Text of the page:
"Both the 16-bit and 32-bit microcontroller businesses continue to benefit from the many demand creation actions we have taken as more customers who have selected the PIC microcontroller platform have either commenced production or ramped their volumes. Our design-win momentum remains strong, and while we are not immune to macro business conditions, we continue to outgrow the secular growth patterns for these businesses," Moorthy said.
Non-GAAP net sales in Microchip's first quarter of fiscal 2013 were $352.4 million, up 4.0 percent sequentially from net sales of $338.9 million in the immediately preceding quarter, and down 5.9 percent from net sales of $374.5 million in the prior year's first fiscal quarter. Non-GAAP net income for the first quarter of fiscal 2013 was $96.9 million, or 48 cents per diluted share, up 2.7 percent from non-GAAP net income of $94.3 million, or 46 cents per diluted share, in the immediately preceding quarter, and down 13.0 percent from non-GAAP net income of $111.4 million, or 55 cents per diluted share, in the prior year's first fiscal quarter.
Sanghi also provided revenue guidance for its second fiscal 2013 quarter. The company expects net sales to be between $412 million and $430 million, which will include about $65 million to $70 million in revenue from sales of SMSC products. For the combined companies on a non-GAAP basis, it expects gross margins to be 58.5 percent to 59 percent of sales; operating expenses to be 28.5 percent to 29.9 percent of sales; operating profit to be 29 percent to 30 percent of sales; and earnings per share of 50 to 52 cents.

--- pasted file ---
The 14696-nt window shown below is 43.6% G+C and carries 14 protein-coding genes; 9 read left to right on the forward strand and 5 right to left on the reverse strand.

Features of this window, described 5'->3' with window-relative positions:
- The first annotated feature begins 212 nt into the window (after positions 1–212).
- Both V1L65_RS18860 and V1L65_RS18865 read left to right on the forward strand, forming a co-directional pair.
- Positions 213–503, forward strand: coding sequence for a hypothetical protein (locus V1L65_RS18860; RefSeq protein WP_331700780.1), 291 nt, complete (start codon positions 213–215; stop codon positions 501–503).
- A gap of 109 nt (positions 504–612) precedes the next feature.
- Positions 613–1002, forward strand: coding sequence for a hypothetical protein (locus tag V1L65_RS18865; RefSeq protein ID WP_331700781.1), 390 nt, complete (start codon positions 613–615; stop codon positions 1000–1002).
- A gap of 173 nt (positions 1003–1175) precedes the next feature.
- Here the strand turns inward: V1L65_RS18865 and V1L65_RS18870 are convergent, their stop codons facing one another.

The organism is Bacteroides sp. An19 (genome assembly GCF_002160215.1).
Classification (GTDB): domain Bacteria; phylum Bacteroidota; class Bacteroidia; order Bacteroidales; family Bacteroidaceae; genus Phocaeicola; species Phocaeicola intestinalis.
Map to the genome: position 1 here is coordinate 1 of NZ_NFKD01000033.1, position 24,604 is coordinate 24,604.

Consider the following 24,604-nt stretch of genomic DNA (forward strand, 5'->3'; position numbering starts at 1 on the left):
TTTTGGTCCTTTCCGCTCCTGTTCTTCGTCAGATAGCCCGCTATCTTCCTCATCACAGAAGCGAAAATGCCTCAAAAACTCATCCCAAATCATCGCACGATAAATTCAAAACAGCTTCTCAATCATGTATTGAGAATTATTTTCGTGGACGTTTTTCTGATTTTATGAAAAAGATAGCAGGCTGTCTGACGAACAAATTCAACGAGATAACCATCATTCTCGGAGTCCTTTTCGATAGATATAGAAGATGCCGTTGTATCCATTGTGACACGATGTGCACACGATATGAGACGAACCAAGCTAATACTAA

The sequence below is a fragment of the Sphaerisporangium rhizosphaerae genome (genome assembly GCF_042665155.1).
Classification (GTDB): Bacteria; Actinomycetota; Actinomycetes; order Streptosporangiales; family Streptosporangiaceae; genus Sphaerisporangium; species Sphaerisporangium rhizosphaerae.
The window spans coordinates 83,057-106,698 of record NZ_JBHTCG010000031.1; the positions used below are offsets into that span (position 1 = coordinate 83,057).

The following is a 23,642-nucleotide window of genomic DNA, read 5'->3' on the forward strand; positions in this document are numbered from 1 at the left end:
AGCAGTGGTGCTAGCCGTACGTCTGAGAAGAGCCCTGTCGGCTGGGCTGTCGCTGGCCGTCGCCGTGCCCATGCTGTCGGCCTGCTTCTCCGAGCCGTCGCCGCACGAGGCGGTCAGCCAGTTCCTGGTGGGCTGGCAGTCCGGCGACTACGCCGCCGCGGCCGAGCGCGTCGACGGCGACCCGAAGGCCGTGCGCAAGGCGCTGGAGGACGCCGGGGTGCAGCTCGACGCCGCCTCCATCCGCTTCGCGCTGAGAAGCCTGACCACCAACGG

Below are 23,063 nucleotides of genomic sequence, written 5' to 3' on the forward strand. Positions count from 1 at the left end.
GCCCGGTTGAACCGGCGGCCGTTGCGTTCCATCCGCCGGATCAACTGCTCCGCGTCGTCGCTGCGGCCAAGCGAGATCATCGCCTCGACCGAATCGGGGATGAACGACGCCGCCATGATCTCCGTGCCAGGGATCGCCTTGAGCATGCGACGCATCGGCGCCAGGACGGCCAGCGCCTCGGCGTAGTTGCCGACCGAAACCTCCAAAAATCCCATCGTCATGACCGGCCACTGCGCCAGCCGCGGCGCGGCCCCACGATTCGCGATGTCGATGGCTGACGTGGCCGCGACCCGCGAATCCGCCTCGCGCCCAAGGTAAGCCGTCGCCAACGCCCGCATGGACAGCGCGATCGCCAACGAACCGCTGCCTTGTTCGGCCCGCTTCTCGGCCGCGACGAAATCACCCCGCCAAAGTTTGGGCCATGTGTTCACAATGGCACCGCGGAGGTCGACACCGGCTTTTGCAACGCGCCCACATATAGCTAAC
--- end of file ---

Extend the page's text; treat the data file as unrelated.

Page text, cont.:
When providing revenue guidance, Sanghi said the company took several economic factors into consideration, including "the U.S. economic recovery has stalled, Europe will continue to be in the doldrums made worse by the holidays, and China which has been the engine of growth, is starting to slow down."
Microchip's licensing business was down 4.8 percent sequentially. Its licensing business tends to trail industry manufacturing output by one quarter and reflects the manufacturing and inventory correction at IDMs over the last two quarters, Sanghi said. Microchip, however, did sign licensing agreements with two major foundry customers, both of which will use SST Flash technology for the first time, helping it expand its penetration of SST flash in the embedded sector.
Yes, it really does bolster Microchip’s already strong position in the MCU market since 43% of SMSC’s sales are specialty controllers (not general-purpose) for automotive, wireless audio, computing and embedded control.
David Patterson, known for his pioneering research that led to RAID, clusters and more, is part of a team at UC Berkeley that recently made its RISC-V processor architecture an open source hardware offering. We talk with Patterson and one of his colleagues behind the effort about the opportunities they see, what new kinds of designs they hope to enable and what it means for today’s commercial processor giants such as Intel, ARM and Imagination Technologies.